Institutional Review Boards and Public Justification

Ethical Theory and Moral Practice 26 (3):405-423 (2022)
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Abstract

Ethics committees like Institutional Review Boards and Research Ethics Committees are typically empowered to approve or reject proposed studies, typically conditional on certain conditions or revisions being met. While some have argued this power should be primarily a function of applying clear, codified requirements, most institutions and legal regimes allow discretion for IRBs to ethically evaluate studies, such as to ensure a favourable risk-benefit ratio, fair subject selection, adequate informed consent, and so forth. As a result, ethics committees typically make moral demands on researchers: require them to act in a way the committee considers ethically right or appropriate. This paper argues that moral demands are legitimate only if publicly justifiable; and as a result, committee decisions are subject to a public justification requirement. Ethics committees can permissibly request for more information, changes to the research protocol or that the research is delayed or even stopped only if these demands are publicly justifiable. This latter claim is in turn justified on the basis that moral demands to φ are permissible only if we are in a position to know that the addressee ought to φ and that we are in a position to know a proposition only if it is publicly justifiable. This argument suggests that ethics committees must consciously and explicitly appeal to public reasons in their decision-making. In cases where public reasons cannot be offered, committees would not be permitted to reject a given study or make approval conditional on an amendment.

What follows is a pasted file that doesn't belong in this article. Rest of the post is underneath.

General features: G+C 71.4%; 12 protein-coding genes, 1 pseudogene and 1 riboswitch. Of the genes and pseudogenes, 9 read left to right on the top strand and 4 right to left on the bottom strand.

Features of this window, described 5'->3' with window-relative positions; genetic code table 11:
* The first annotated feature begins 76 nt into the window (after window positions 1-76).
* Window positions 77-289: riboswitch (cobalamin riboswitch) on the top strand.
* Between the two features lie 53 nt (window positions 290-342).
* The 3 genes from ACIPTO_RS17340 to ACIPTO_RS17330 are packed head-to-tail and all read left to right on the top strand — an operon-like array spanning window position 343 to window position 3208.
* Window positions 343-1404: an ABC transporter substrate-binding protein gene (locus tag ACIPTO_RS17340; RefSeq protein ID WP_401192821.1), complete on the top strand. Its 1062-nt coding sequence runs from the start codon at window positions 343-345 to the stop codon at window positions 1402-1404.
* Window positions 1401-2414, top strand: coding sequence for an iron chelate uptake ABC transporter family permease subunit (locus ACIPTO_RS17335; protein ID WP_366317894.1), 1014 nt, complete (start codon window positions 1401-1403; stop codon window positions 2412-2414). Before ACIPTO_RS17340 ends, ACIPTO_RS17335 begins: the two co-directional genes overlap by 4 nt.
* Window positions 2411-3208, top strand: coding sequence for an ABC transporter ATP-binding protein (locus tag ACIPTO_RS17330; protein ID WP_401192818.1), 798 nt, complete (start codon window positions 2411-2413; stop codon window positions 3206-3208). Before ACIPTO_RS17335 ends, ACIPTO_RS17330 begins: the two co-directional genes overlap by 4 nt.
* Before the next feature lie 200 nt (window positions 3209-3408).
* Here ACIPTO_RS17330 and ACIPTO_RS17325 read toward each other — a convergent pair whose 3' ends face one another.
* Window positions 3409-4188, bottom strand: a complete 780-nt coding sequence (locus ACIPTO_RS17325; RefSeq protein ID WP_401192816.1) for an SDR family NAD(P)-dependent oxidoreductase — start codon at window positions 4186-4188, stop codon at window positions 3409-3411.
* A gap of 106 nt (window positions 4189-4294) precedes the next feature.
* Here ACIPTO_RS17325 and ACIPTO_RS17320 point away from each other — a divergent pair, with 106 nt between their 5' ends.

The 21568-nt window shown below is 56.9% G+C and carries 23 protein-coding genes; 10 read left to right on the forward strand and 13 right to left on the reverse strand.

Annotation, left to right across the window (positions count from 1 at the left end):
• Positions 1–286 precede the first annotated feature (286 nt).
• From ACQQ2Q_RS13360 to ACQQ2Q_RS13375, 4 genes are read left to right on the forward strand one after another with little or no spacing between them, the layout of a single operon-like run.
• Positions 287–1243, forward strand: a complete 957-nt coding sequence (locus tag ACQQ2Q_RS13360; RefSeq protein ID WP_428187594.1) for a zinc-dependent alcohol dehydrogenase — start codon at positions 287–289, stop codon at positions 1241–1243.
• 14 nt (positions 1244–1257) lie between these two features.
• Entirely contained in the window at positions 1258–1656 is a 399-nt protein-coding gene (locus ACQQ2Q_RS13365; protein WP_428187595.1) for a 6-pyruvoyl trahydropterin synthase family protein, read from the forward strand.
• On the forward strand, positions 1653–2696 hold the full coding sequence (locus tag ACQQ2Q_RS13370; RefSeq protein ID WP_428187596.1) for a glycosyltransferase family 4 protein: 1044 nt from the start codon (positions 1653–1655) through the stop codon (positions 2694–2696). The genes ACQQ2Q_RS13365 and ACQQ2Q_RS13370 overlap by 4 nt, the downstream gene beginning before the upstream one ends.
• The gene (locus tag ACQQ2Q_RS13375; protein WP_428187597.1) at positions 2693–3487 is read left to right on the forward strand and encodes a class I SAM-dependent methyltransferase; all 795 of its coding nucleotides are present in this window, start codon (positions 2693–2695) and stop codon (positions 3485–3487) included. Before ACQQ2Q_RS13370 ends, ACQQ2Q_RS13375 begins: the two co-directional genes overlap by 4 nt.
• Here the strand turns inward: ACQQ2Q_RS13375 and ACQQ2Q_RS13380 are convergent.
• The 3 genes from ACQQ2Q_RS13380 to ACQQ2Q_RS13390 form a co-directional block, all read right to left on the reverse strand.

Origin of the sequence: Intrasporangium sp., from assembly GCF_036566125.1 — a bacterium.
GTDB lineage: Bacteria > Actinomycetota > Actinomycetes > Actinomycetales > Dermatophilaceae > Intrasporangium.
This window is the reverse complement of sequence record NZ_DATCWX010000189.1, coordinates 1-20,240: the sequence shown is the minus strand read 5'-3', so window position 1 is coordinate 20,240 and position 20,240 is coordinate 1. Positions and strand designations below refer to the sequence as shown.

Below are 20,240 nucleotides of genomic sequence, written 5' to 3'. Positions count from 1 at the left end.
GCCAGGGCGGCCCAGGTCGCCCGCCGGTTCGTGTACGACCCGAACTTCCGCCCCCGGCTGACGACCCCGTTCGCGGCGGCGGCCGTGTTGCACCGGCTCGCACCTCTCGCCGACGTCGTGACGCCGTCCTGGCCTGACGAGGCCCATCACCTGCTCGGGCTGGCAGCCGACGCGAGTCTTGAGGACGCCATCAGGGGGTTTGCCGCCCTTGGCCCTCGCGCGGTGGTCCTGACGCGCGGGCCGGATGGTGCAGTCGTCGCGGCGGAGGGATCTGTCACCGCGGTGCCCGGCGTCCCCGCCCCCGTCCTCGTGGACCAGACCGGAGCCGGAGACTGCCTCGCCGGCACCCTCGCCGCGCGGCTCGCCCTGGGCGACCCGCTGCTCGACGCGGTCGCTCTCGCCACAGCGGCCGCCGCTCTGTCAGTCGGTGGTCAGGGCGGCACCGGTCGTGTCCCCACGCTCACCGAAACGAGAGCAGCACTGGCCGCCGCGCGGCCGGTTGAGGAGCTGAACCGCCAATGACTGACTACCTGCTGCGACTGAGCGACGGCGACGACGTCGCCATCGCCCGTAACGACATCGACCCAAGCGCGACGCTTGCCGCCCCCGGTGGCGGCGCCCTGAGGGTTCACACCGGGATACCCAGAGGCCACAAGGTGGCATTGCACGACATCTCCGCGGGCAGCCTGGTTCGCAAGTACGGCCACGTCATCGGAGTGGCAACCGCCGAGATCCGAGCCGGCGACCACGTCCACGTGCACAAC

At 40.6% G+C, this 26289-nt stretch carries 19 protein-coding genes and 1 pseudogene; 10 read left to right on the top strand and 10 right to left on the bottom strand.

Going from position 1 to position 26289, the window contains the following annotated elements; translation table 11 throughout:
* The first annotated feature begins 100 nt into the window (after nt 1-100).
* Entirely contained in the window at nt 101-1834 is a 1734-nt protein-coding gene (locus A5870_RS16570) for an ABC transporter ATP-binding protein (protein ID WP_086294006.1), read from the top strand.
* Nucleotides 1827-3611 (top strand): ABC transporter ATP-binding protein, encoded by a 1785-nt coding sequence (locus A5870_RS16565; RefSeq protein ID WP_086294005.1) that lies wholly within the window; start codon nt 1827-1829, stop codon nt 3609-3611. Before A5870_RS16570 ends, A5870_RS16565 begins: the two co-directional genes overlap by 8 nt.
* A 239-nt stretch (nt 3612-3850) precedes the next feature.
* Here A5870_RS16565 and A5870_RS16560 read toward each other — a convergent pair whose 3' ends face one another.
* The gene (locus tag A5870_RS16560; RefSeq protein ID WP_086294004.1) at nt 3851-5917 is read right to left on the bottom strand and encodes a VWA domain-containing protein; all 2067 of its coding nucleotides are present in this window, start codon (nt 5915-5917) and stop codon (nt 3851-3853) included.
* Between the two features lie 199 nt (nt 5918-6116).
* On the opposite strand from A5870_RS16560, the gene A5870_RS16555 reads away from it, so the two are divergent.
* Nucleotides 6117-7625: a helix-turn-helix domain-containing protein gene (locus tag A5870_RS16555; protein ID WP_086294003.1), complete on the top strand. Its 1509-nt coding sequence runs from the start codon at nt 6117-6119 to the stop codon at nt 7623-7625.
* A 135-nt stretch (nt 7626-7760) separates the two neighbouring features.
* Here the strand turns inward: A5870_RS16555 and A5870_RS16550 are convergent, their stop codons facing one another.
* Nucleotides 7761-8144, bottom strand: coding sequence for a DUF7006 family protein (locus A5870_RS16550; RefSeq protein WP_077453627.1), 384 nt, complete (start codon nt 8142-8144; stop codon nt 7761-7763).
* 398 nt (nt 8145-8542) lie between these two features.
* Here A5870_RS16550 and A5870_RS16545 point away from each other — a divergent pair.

Author Profiles

Anantharaman Muralidharan
National University of Singapore
G. Owen Schaefer
National University of Singapore

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